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The Digital Index of Middle English Verse
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DIMEV 2714
IMEV 1621
NIMEV C16
It fell against a midsummer month
‘The Songe of Sir Andraye Barton, Knight’ — forty 8-line stanzas stanzas (abcbdefe, sometimes ababcded) and a concluding quatrain (abab) or eighty-two 4-line stanzas (abcb)
Note: Variants on the ballad printed on ballad sheets, of which ed. Percy (1765), 2.193; Child (1857), 7.55-71; Child (1882), 3.343-6, 4.503-7.
Title(s): ‘The Songe of Sir Andraye Barton, Knight’
Subjects: songs; political poems
Versification: — eight-line, four-line — abcbdefe, ababcded, abcb



Manuscript Witnesses:
1.Source: London, British Library Addit. 27879, p. 490
First Lines:
AS itt beffell in Mdsumer time
when burds singe sweetlye on euery tree
our noble King King Henery the viijth
ouer the riuer of Thames past hee…
Last Lines:
…yett ffor the manfull part þat hee hath playd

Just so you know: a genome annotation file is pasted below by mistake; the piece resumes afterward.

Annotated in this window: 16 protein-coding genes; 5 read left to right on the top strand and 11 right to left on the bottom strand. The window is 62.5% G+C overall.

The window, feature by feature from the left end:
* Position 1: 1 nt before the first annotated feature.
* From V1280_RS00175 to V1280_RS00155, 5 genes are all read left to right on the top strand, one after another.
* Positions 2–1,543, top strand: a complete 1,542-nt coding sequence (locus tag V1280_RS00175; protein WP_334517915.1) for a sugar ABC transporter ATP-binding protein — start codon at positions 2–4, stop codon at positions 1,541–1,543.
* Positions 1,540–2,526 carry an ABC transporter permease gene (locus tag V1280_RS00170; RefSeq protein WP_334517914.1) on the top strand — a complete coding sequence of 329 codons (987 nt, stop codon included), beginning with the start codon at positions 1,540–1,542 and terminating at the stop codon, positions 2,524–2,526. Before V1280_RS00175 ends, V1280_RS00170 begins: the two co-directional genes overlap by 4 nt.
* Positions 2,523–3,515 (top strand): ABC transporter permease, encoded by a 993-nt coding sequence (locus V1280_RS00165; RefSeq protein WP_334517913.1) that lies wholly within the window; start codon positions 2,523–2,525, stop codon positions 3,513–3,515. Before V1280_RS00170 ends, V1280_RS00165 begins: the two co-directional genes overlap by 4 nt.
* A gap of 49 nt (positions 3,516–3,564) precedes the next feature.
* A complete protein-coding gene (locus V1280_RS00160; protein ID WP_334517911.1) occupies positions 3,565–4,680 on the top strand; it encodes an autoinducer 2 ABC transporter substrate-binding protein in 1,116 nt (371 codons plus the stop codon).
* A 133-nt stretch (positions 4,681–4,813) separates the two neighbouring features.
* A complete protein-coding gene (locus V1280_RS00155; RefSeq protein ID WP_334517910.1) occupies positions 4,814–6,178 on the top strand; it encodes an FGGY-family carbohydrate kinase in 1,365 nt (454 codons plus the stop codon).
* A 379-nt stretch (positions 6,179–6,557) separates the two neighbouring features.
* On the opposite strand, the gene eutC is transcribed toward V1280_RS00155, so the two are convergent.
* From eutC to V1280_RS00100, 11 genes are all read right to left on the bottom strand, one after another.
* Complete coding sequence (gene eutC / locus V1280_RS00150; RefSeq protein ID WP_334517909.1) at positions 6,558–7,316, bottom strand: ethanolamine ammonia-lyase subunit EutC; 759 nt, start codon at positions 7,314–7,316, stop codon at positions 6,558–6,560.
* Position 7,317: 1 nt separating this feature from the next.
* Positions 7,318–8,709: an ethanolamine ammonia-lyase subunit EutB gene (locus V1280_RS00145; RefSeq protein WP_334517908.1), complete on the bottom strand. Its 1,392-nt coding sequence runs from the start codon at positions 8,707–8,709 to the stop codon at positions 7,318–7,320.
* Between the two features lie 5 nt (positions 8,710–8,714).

both heere & beyond the sea
his men shall haue halfe a crowne a day
to bring them to my brother King Iamye
Editions:
Percy, Thomas. Reliques of Ancient English Poetry. 3 vols. London: J. Dodsley, 1765, and subsequent editions: 2.177.
Ritson, Joseph. A Selection of English Songs. 3 vols. London: for J. Johnson, 1783: 1.313.
Hales, John Wesley, and Frederick James Furnivall, eds. Bishop Percy’s Folio Manuscript: Ballads and Romances. 3 vols. London: Trübner, 1867-68: 3.399-418.
Child, Francis James. The English and Scottish Popular Ballads. 5 vols. in 10 parts. Boston and New York: Houghton, Mifflin, 1882-98: 3.338-42.
Gummere, Francis Barton. Old English Ballads. Boston: Ginn, 1894: 130-41.
Sargent, Helen Child, and George Lyman Kittredge. English and Scottish Popular Ballads. Cambridge edition of the Poets. London: Harrap, 1904: 407-12.
Leach, Edward, ed. The Ballad Book. New York: Harper, 1955: 467-75.
2.Source: York, York Minster: now missing, and considered lost since Raine’s edition, ff. 1-?
First Lines:
It fell against a Midsomer moneth
When birds soonge well in euery tree
Our worthe prence Kinge Henrye
He roode untoe a chelvellrye…
Last Lines:
…Euery Englishe man shall haue eightten pens a daie
That did mainetayne his feight soe free
And euerye Scotchman a shillinge a daie
Till they come atte my brother Jamie Jamiee
Note: Written by a hand of the sixteenth century; numbered 25; MS formerly belonged to families of Lamplugh and Davenant.
Editions:
Raine, James, ed. A Volume of English Miscellanies Illustrating the History and Language of the Northern Counties of England. Surtees Society 85 (1890): 64-75.